Ben Cerwinske said...

I'm curious as to why you thought this man a Christian. I no longer attend church myself, but I never encountered the attitude that disabled people should be euthanized. It was always the opposite. A pro-life attitude abounded, even if there might have been an ableist undertone with it.

william Peace said...

This is an interesting comment. I would consider the Christians I have met to be uniformly hostile to my presence. The sole exception being those who are active in opposing assisted suicide legislation. This sect of people are indeed pro-life and make curious political bedfellows. My personal experience with Christians is overwhelmingly if not entirely negative. Attending church, especially Roman Catholic mass, is an invitation for abuse. I avoid all christian churches because it is an openly hostile social environment.

Moose said...

Wow. What entitled, ignorant assholes.

I'm sorry you dealt with that. That means little, because it's just words of comfort. What I'm sorry for is that people like that not only exist, but think that they have the right to open their yap and say such stuff.

It's easy to armchair quarterback. I'm sure you're also thinking of the "I should haves. I should have said this. I should have done that. Or the one that's starting to make my eyes roll out of my head, "This could have been a teaching moment!"

A single disabled person is not the spokesperson for all disabled people. A single ethnic minority person is not the spokesperson for every one of that minority. Sometimes there ARE teaching moments, but I'm starting to see an overall pattern (in general) of disabled people thinking they have to "fix" all the bigots out there.

I think that the problem is bigger than one person can handle over and over and over again without getting burned out. There's a impossibly large section of non-disabled people who need to learn that the disabled are not on this planet for their use as someone to condescend to, judge, or use as inspiration.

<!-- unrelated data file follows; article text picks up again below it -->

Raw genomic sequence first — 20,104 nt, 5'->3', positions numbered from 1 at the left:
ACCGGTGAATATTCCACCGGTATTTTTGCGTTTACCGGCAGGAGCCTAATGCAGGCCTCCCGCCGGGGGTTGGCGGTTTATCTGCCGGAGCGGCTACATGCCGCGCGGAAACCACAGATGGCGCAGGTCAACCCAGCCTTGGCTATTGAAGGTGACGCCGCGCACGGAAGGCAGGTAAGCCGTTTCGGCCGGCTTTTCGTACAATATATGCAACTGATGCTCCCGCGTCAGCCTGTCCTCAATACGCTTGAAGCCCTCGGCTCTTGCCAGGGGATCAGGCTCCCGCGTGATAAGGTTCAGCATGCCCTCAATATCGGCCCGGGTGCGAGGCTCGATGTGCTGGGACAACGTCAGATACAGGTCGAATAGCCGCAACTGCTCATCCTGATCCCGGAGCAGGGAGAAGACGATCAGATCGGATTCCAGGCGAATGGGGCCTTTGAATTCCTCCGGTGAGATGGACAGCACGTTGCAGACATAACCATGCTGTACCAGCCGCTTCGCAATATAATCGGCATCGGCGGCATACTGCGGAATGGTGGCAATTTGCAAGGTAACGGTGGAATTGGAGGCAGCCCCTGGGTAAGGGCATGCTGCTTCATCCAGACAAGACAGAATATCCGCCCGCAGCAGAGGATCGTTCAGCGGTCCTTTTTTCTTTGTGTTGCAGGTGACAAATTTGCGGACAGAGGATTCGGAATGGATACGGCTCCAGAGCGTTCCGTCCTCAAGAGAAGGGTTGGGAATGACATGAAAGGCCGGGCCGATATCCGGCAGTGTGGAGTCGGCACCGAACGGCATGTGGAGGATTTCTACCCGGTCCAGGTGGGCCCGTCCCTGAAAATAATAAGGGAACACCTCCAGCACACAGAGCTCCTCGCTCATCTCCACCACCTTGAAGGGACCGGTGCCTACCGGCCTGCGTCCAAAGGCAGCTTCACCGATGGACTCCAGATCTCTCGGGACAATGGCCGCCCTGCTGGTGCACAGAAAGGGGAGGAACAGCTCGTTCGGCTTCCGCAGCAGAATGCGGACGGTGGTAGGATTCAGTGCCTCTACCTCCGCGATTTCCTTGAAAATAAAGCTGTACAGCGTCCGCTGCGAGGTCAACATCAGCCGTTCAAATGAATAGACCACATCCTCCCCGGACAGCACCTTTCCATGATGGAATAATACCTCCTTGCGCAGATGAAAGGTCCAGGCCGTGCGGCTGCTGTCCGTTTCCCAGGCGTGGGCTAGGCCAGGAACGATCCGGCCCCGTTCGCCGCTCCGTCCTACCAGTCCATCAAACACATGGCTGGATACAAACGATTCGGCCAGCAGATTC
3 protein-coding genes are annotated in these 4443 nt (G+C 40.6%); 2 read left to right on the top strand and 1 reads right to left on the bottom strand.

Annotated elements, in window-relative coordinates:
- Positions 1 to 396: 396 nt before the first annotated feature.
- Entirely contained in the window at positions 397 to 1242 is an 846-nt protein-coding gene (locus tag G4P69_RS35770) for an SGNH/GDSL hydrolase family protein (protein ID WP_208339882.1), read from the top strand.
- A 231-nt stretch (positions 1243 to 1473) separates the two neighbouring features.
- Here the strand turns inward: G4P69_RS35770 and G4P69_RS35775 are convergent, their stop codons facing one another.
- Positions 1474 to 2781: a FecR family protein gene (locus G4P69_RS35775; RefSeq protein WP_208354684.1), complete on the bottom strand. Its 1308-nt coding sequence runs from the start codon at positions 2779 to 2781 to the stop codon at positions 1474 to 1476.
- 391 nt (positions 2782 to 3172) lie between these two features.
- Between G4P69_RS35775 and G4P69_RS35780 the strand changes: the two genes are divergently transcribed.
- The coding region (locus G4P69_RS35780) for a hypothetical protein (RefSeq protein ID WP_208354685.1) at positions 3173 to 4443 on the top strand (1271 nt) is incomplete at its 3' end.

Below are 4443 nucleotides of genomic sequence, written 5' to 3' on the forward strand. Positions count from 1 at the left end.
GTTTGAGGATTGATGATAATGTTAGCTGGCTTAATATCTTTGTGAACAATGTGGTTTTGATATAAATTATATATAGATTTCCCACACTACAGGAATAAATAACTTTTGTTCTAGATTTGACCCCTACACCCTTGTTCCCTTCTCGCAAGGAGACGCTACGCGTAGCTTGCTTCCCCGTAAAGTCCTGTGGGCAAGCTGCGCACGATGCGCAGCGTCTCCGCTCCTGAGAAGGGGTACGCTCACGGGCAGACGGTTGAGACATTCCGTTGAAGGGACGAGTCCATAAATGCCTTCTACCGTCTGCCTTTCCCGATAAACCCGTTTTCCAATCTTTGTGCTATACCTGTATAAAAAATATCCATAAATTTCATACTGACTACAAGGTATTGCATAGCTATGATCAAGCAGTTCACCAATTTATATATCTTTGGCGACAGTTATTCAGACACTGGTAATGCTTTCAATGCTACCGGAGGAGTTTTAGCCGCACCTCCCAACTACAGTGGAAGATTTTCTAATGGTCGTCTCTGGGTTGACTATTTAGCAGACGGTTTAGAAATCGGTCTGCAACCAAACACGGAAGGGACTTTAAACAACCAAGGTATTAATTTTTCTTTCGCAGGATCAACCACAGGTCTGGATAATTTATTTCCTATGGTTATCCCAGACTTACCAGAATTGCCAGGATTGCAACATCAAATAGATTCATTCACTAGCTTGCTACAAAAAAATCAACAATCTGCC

It sounds obvious: the issue is people who look at disabled people and don't see past the disability. The problem is, I think, an overall societal problem of lookism, where some people are perfectly comfortable making judgements based solely on how they perceive someone someone looks.

Unfortunately, it's a problem deeply ingrained in our society, and fixing it is going to take an enormous crowbar.

And I'm preaching at the choir again, aren't I? :-)

william Peace said...

Moose, As usual you hit the nail on the head. The older I get the less inclined I am to educate ignorant bipedal people. There are over 300 million plus Americans and they are an ignorant lot. I really am wishing for a community of crippled people. I just want to live free of angst about the next horrible thing some person will say to me. I could easily become a hermit.

BLOOM - Parenting Kids With Disabilities said...

It's unbelievable to me the number of strangers who approach you. Is it consistent whether you're in a small town or a big city?

I am flabbergasted by the second comment and sick that these are the people roaming our earth. Maybe you should wear a cool set of Beats while out.

I'm not sure if you saw the piece I wrote about the study on doc-assisted suicide in the Netherlands for people with depression and other psychiatric conditions? Two of the 66 had autism. In a Belgium study, 19% of 100 who were approved for assisted suicide had autism.

More than half of the people in the first study spoke of intense isolation and loneliness and in a quarter of cases the doctors couldn't come to agreement on whether the person met the criteria -- but it proceeded anyways. It was chilling to read this study.

william Peace said...